Ballast Point Grapefruit Sculpin: Fruity Beer Done Right

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ballastpoint.com
Beer: Grapefruit Sculpin
Brewery: Ballast Point Brewing Co.
Style: IPA
ABV: 7 percent

There are generally two schools of thought when it comes to beers brewed with fruit: Hooray! and How Dare You? Given the number of examples on shelves crafted to be sickeningly sweet or brewed with more artificial additives than you'll find at Ladies' Night in Scottsdale, the partisanship is understandable. But when the right fruit is chosen -- one that enhances the base beer rather than overpowering it -- beer made with produce can produce some very happy drinkers.


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What's With All The Pumpkin Beer Already?

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These are pumpkins. Seem a little out of place, don't they? Know why that is?

Because it's f-ing August.

The term "seasonal creep" has long been used to describe the way Christmas ornaments seem to start tinkling onto store shelves before the Fourth of July fireworks even get cold, but it can just as easily be applied to beer. Spring ales in January; summer brews in March -- overzealous brewers are releasing "seasonals" so far out of season as to render the term meaningless.

No other beer style exemplifies this trend as clearly as pumpkin ales, which have already started appearing on shelves throughout the Valley even though it'll be months until you see an actual pumpkin. Why the premature release?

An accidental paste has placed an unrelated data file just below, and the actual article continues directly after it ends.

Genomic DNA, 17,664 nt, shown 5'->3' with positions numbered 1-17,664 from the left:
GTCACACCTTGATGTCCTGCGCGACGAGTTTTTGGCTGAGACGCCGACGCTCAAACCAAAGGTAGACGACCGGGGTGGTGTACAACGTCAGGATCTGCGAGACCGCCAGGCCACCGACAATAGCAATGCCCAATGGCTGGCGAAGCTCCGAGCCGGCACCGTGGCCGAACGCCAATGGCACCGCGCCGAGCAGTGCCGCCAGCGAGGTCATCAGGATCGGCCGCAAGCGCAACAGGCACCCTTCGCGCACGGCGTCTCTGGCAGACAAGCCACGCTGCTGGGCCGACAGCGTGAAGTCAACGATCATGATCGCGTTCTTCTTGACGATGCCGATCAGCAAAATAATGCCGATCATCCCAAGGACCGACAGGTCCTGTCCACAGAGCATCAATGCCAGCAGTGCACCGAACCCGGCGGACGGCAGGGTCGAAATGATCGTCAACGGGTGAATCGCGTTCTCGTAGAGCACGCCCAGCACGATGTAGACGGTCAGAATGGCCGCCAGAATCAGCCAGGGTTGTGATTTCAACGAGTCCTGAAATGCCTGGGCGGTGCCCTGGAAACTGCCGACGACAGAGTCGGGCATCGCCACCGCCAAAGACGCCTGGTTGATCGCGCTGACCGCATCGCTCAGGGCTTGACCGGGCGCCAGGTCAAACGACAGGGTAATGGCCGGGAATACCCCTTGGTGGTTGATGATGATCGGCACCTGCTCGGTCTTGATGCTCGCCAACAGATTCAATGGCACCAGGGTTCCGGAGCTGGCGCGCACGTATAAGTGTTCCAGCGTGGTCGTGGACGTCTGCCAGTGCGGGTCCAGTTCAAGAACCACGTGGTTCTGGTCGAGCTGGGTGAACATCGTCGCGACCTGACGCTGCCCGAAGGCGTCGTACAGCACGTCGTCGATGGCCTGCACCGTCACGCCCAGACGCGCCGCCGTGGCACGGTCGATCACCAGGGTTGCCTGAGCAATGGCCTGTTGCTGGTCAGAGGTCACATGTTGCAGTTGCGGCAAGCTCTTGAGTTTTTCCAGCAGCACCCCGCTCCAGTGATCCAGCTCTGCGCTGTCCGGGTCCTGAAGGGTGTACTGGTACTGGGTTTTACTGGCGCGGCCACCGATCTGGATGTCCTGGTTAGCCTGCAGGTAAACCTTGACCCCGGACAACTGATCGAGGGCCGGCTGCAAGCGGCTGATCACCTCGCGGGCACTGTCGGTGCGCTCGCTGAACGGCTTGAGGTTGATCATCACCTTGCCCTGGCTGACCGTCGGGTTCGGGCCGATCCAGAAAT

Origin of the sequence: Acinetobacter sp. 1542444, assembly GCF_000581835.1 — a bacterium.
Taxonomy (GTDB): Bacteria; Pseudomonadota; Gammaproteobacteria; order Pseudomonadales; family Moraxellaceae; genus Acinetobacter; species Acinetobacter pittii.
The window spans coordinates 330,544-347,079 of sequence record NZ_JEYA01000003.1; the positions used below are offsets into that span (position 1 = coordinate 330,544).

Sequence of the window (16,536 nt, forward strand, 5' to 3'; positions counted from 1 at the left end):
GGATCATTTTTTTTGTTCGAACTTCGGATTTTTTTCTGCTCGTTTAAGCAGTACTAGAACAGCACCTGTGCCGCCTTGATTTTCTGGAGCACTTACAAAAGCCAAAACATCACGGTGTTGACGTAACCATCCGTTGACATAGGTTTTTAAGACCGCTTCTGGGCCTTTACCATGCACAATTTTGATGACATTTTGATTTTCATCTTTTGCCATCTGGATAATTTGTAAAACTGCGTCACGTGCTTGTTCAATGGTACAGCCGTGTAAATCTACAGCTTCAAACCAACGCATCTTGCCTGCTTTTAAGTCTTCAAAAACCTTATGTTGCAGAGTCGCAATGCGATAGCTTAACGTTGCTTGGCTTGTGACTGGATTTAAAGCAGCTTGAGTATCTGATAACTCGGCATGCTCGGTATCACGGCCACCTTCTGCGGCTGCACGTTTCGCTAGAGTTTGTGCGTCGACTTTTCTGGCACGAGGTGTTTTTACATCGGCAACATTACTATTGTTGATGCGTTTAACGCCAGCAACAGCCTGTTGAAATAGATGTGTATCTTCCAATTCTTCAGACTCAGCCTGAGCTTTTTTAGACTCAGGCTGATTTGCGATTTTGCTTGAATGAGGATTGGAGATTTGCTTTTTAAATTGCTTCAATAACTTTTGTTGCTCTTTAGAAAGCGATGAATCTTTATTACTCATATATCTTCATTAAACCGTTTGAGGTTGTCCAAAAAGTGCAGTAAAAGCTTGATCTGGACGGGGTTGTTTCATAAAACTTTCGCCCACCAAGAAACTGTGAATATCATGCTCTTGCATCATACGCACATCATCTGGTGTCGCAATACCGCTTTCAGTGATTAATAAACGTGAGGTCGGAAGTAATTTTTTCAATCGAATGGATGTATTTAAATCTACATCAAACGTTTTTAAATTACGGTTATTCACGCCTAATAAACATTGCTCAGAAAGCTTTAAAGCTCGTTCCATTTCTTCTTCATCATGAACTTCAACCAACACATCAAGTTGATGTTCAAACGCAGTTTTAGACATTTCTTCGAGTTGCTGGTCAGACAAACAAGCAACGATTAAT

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Green Flash Ristretto: the Coffee Lover's Beer

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Beer: Ristretto Cosmic Black Lager
Brewery: Green Flash Brewing Co.
Style: Schwarzbier
ABV: 8.2 percent

This column is normally directed at beer aficionados, but coffee connoisseurs may also want to pay close attention -- this week's brew is packed with enough espresso flavor that it earned the name Ristretto.

For the un-caffeinated, ristretto is a short shot of espresso with roughly half the amount of water, but the same coffee content as a standard shot. It is to espresso as espresso is to coffee: bolder, fuller, more intense. A pour for coffee purists.

Ristretto gets its coffee flavor from several varieties of roasted malts and a dose of concentrated, cold pressed espresso. Green Flash Brewing Co. developed the brew as part of its new Genius Lab program, which enables employees -- not just brewers -- to work with Brewmaster Chuck Silva to develop new, experimental beers that are introduced at the brewery's San Diego taproom. Once these innovative releases hit the taps, they're often never seen again. Luckily for us, some extra Ristretto made it to Phoenix.


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Stone RuinTen and the Coming Invasion of Germany

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Beer: RuinTen IPA
Brewery: Stone Brewing Co.
Style: Imperial IPA
ABV: 10.8 percent

When I was in college, I spent seven weeks studying German language and culture in the city of Regensburg, located in southern Bavaria. The experience, as those who've studied abroad are required to call such things, was incredible. For 49 days I took in all that Germany had to offer, not the least of which was a probably unhealthy amount of locally brewed beer.